Also on board the OA-8 mission are two CubeSats that will be deployed via the NanoRacks CubeSat Deployer onboard the ISS. The satellites, EcAMSat and TechEdSat-6 each come from NASA Ames Research Center.

EcAMSat is a biological CubeSat that will investigate the effects of microgravity on the antibiotic resistance of E. coli, a bacterial pathogen responsible for urinary tract infections.  The EcAMSat flight opportunity is offered by NASA’s CubeSat Launch Initiative (CSLI) as part of the thirteenth installment of the Educational Launch of Nanosatellites (ELaNa) mission, and sponsored by the NASA Launch Services Program (LSP).

By the time the OA-8 External Cygnus mission is complete, NanoRacks will have deployed over 200 satellites into low-Earth orbit.

NanoRacks would like to thank Orbital ATK and the NASA International Space Station Program for their continued support of NanoRacks operations on the ISS.

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Occupy Mars Band Performing “Lights On Puerto Rico” Theme Song

 

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The Lights On Puerto Rico Project

We are calling on students, teachers, musicians and music lovers to join us on the making of the theme song “Lights On Puerto Rico”.  This is a not for profit project to help students on  the island of Puerto Rico.   Our goal is to insure that we do not forget about Puerto Rico.  We want to keep Puerto Rico in the conversation.

You can help by singing our theme song and recording it by cell phone and sending it to Kids Talk Radio.  You can sing or play it by yourself or with a group.   We will provide the support, sheet music and permissions by PDF file.

This project will give you and your group an opportunity to help put a smile on a few faces in Puerto Rico.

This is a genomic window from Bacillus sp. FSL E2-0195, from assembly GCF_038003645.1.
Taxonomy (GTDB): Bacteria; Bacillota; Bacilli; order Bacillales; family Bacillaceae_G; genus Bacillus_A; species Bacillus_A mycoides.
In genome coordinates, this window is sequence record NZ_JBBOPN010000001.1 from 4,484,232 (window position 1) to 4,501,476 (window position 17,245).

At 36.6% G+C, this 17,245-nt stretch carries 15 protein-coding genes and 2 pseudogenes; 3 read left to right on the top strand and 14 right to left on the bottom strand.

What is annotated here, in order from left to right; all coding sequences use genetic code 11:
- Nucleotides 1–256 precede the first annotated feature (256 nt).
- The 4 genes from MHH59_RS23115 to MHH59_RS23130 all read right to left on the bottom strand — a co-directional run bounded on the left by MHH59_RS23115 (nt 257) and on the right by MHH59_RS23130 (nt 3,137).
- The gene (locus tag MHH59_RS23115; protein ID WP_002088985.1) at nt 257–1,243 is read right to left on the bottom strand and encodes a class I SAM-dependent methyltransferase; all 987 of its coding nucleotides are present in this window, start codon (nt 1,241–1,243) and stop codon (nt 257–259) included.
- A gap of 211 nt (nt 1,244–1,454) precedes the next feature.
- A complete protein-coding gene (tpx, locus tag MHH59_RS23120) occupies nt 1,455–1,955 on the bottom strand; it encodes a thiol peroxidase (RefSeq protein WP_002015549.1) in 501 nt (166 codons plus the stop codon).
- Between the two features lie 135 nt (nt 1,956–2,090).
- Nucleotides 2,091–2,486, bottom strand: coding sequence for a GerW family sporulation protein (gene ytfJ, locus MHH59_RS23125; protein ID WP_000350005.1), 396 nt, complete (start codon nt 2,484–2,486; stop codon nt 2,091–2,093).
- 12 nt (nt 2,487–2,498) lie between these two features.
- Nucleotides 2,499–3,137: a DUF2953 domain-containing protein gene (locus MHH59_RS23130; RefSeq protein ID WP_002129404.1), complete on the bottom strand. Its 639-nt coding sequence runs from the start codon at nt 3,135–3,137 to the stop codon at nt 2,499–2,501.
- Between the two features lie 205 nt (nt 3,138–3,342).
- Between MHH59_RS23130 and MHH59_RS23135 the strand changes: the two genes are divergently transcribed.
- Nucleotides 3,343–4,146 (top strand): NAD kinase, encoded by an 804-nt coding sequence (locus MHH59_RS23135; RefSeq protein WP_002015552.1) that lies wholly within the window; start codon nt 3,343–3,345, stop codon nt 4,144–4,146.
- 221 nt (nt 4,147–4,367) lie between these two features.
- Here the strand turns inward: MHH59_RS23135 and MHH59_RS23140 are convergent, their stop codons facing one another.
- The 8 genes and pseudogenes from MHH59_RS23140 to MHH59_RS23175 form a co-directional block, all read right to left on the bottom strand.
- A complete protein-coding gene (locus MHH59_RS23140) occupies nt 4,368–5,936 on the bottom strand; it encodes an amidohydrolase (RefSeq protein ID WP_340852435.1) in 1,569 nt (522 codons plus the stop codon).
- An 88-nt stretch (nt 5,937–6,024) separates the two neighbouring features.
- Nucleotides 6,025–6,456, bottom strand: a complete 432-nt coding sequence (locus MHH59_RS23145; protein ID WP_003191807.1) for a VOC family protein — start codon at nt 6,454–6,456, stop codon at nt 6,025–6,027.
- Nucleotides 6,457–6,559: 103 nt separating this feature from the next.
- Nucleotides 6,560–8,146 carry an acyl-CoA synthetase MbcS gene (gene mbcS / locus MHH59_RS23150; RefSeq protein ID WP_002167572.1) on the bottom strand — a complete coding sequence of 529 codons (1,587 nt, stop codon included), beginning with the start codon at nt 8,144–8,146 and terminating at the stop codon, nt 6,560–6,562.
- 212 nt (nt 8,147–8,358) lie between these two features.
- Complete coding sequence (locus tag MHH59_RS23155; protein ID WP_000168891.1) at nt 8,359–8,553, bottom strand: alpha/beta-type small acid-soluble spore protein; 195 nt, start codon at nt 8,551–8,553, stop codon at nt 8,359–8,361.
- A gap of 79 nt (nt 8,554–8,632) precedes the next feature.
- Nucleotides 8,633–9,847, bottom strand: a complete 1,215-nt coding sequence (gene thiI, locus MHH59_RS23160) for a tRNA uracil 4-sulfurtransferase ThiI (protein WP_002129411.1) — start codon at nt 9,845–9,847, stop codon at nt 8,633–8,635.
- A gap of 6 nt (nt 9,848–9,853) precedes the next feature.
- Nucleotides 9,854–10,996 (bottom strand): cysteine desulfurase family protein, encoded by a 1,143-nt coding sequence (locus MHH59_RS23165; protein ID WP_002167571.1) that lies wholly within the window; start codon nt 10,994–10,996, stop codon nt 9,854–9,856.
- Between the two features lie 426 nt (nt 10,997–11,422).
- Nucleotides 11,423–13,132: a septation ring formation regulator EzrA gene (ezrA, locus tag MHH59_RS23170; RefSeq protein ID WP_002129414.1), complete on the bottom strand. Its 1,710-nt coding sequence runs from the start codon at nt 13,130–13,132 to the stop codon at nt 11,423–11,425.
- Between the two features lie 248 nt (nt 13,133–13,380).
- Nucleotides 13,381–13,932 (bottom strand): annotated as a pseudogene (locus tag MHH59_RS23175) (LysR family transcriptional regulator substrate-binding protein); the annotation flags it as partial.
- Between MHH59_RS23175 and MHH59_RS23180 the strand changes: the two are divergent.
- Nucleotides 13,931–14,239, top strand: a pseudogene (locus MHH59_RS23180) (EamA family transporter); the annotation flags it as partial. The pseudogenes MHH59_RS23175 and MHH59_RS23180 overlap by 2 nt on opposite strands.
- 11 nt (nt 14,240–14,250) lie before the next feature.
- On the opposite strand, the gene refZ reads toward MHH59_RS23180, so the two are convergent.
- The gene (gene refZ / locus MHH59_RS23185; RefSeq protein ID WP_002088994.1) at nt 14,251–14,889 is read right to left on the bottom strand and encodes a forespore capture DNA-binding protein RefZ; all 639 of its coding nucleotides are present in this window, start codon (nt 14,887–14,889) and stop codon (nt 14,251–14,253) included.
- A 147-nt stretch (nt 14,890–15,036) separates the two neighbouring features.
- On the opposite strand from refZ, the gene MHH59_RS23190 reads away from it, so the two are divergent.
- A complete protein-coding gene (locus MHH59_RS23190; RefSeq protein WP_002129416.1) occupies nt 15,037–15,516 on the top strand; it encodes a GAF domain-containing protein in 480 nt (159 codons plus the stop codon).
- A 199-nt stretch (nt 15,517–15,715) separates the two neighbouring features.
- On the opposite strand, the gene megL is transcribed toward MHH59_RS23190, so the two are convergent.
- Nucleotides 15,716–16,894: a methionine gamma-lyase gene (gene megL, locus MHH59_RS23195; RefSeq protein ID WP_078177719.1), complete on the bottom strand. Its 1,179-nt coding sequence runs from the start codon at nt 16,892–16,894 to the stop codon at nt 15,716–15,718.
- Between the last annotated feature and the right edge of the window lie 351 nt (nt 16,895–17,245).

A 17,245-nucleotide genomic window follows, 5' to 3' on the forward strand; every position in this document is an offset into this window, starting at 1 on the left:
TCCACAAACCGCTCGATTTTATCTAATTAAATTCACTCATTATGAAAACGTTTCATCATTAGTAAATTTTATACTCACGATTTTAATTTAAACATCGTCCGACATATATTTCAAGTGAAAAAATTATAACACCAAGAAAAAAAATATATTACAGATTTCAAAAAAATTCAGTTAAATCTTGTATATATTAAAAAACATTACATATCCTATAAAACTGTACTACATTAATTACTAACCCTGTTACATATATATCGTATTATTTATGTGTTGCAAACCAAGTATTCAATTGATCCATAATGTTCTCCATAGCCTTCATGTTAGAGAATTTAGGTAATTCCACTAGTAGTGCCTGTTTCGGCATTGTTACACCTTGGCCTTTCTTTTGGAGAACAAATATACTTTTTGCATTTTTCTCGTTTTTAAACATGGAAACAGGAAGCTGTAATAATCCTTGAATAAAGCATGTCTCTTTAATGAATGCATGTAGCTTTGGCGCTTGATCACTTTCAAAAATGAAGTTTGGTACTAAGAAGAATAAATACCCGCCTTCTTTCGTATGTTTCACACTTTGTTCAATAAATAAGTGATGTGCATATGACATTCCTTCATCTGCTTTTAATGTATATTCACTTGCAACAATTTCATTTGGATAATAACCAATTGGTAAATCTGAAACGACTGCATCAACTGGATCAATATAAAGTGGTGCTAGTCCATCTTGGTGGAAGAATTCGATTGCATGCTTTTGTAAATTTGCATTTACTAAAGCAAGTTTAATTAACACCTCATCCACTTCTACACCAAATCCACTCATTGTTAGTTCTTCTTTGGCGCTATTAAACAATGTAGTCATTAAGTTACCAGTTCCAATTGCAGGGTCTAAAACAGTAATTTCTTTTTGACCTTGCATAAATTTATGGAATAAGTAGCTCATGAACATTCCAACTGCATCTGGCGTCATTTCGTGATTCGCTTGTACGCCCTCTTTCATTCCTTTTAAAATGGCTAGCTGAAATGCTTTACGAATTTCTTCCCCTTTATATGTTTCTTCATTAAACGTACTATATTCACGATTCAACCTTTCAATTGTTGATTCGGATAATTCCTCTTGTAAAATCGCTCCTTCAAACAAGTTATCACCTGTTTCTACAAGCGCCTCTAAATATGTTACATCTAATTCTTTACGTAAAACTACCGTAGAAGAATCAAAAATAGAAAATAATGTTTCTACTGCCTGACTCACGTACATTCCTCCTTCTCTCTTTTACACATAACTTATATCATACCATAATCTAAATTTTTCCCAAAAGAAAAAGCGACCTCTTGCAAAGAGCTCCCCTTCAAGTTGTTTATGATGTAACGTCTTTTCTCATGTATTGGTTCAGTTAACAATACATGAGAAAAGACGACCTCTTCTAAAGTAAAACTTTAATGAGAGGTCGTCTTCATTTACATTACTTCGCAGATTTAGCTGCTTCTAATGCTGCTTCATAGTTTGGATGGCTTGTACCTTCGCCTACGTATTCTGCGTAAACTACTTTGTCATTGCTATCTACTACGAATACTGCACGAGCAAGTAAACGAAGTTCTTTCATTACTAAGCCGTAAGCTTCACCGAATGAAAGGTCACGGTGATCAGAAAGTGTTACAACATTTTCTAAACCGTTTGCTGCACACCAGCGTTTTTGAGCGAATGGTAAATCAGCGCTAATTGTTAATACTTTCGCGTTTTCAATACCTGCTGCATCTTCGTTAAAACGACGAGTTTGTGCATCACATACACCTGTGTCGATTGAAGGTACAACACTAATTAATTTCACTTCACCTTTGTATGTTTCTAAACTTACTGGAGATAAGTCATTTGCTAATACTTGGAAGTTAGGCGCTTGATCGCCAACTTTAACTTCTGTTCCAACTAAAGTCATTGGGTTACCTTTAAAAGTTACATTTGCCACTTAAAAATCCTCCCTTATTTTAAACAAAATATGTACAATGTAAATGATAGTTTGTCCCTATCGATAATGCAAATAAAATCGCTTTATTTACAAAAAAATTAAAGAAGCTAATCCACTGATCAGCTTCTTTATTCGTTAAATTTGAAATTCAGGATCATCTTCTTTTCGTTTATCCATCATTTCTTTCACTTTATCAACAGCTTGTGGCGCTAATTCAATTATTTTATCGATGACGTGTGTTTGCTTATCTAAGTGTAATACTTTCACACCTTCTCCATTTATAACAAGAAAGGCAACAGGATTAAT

If you have any other ideas that might help, we setup a special websites where our students are using STEAM++ (science, technology, engineering, visual and performing arts, mathematics, computer languages and foreign languages) to keep the conversation going.

These are tough times in the USA and around the world.  Maybe if we work tougher, we can make this world a better place.  This project is a good first step.

Some of our students and teachers are using ideas from our Occupy Mars project technology to find creative ways to use science, technology and engineering to help Puerto Rico.

We hope you will join us and help to put a smile on a few faces

Bob Barboza, Founder/Director

Barboza Space Center

Kids Talk Radio Science

suprschool@aol.com

www.KidsTalkRadioScience.com

www.KidsTalkRadioPuertoRico.WordPress.com

About the song: “ Light On Puerto Rico”

This song is a collaboration of Bob Barboza and Michael Vlatkovich. It was composed and arranged for the people of Puerto Rico and not for commercial purposes.  You need permission to use this song.  Send your email to suprschool@aol.com.  Most  people were recruited to participate in this program.  We are happy to communicate with you.

November 1, 2017.

© 2017, Light On Puerto Rico, All rights reserved.